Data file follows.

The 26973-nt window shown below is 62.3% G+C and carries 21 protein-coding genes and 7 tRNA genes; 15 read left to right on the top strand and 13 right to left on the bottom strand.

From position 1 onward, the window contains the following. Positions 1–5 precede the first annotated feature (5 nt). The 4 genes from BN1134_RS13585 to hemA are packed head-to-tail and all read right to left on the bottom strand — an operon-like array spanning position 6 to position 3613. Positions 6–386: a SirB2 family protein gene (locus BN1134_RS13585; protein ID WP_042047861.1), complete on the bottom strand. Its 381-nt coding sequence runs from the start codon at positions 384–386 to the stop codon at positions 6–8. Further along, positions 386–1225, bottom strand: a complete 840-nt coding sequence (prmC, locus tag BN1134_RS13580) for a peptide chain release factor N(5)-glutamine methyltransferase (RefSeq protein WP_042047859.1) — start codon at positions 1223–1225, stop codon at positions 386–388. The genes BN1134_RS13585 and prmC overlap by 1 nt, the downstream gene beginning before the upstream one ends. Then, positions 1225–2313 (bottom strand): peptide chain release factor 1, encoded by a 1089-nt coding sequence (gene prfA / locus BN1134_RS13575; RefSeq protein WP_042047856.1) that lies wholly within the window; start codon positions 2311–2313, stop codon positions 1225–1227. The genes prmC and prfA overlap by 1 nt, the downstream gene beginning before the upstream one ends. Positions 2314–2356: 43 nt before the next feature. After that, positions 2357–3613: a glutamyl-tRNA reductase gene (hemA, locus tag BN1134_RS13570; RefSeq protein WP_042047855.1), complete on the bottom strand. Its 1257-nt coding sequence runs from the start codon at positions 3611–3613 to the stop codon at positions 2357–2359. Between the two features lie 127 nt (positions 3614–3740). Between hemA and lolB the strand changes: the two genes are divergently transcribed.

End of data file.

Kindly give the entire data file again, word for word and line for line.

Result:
The 26973-nt window shown below is 62.3% G+C and carries 21 protein-coding genes and 7 tRNA genes; 15 read left to right on the top strand and 13 right to left on the bottom strand.

From position 1 onward, the window contains the following. Positions 1–5 precede the first annotated feature (5 nt). The 4 genes from BN1134_RS13585 to hemA are packed head-to-tail and all read right to left on the bottom strand — an operon-like array spanning position 6 to position 3613. Positions 6–386: a SirB2 family protein gene (locus BN1134_RS13585; protein ID WP_042047861.1), complete on the bottom strand. Its 381-nt coding sequence runs from the start codon at positions 384–386 to the stop codon at positions 6–8. Further along, positions 386–1225, bottom strand: a complete 840-nt coding sequence (prmC, locus tag BN1134_RS13580) for a peptide chain release factor N(5)-glutamine methyltransferase (RefSeq protein WP_042047859.1) — start codon at positions 1223–1225, stop codon at positions 386–388. The genes BN1134_RS13585 and prmC overlap by 1 nt, the downstream gene beginning before the upstream one ends. Then, positions 1225–2313 (bottom strand): peptide chain release factor 1, encoded by a 1089-nt coding sequence (gene prfA / locus BN1134_RS13575; RefSeq protein WP_042047856.1) that lies wholly within the window; start codon positions 2311–2313, stop codon positions 1225–1227. The genes prmC and prfA overlap by 1 nt, the downstream gene beginning before the upstream one ends. Positions 2314–2356: 43 nt before the next feature. After that, positions 2357–3613: a glutamyl-tRNA reductase gene (hemA, locus tag BN1134_RS13570; RefSeq protein WP_042047855.1), complete on the bottom strand. Its 1257-nt coding sequence runs from the start codon at positions 3611–3613 to the stop codon at positions 2357–2359. Between the two features lie 127 nt (positions 3614–3740). Between hemA and lolB the strand changes: the two genes are divergently transcribed.